Populations of Arenaria uniflora exhibit intraspecific variation in floral size and degree of protandry in association with the evolution of self‐pollination. Heterochrony, or a simple change in the absolute timing or rate of developmental events, is proposed as the evolutionary mechanism underlying the origin of the small, self‐pollinating flowers from their large, outcrossing progenitors. Inflorescence growth in two autogamous populations and their related outcrossing progenitors was studied to provide the temporal data necessary for testing the hypothesis of heterochrony. All four races showed significant variation in the growth and mature length of inflorescence organs. Inflorescences of selfing races were smaller, and had slower relative growth rates and a two‐fold increase in the plastochron relative to outcrossing populations. The large‐flowered races were both significantly protandrous. A more detailed growth analysis of flower development in two races indicated that the selfing flowers develop at a slower rate and for a longer duration relative to outcrossing flowers. The implications of these temporal changes in floral ontogeny for the heterochronic origin of self‐pollinating floral forms are considered.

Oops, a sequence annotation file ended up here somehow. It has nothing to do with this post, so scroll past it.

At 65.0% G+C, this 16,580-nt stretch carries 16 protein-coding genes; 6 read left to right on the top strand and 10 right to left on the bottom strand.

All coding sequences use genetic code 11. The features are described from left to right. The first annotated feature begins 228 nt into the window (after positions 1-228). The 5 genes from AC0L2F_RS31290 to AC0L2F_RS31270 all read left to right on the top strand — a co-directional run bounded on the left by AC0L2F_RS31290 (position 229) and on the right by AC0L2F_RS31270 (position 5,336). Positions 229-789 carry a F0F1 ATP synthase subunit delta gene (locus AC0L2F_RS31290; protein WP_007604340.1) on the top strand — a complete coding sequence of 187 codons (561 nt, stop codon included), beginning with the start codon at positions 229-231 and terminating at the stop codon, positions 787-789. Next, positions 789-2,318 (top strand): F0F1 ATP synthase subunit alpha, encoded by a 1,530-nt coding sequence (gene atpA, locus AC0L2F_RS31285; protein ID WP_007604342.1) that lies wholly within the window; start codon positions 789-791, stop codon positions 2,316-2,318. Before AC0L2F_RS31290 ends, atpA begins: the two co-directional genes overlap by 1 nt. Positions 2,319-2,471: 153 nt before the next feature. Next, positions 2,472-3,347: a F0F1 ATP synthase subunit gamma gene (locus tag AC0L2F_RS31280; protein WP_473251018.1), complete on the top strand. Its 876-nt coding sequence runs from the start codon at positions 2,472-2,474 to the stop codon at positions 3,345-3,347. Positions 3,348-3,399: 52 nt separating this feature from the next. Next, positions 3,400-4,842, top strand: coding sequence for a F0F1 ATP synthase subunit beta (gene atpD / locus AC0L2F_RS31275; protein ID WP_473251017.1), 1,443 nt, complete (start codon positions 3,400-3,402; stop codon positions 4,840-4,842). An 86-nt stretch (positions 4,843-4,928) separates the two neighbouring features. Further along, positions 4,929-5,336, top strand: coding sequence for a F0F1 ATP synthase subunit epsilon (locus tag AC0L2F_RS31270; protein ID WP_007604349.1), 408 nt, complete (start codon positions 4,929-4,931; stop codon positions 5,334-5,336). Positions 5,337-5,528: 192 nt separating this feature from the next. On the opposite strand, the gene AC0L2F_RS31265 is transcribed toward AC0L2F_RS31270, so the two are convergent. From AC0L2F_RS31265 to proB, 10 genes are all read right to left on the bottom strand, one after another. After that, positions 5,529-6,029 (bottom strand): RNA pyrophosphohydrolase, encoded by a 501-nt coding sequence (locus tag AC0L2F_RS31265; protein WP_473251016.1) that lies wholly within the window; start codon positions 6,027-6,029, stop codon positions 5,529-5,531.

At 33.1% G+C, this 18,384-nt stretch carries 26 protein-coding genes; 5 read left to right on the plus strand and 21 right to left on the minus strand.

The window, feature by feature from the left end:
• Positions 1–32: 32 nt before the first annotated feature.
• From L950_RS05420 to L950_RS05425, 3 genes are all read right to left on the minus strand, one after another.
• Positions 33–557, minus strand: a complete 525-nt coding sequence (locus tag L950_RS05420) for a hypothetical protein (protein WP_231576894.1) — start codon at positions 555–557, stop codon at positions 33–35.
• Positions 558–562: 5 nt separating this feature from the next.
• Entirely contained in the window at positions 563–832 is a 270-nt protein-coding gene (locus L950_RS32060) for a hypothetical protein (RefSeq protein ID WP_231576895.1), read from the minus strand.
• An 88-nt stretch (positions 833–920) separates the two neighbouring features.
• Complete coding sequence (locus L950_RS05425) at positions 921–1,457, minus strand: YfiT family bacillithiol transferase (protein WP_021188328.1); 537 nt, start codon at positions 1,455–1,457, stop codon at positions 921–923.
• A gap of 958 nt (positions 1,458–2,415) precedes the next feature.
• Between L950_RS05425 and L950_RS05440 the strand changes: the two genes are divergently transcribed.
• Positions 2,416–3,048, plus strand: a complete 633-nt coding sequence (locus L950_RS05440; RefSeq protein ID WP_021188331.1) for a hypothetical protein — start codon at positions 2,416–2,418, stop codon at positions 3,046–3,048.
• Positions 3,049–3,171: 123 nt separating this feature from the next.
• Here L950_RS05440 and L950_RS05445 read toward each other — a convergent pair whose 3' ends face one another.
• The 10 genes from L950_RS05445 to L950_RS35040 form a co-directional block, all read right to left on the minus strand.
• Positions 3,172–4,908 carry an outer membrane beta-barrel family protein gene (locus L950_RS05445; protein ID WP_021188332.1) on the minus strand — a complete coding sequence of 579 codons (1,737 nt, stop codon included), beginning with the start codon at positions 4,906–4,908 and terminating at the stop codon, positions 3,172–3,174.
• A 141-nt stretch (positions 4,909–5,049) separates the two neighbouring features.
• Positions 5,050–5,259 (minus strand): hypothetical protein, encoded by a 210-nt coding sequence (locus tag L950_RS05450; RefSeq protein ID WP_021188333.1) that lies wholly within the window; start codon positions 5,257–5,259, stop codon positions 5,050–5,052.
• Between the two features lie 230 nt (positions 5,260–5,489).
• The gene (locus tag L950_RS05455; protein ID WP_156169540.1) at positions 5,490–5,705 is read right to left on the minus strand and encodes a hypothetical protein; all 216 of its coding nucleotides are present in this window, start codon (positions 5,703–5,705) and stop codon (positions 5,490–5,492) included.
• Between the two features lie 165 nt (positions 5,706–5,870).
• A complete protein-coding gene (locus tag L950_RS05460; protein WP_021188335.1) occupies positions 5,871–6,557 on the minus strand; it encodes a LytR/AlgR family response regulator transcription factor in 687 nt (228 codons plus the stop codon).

|Original language||English (US)|
|Number of pages||15|
|Journal||Journal of evolutionary biology|
|State||Published - Jul 1992|
- relative growth rate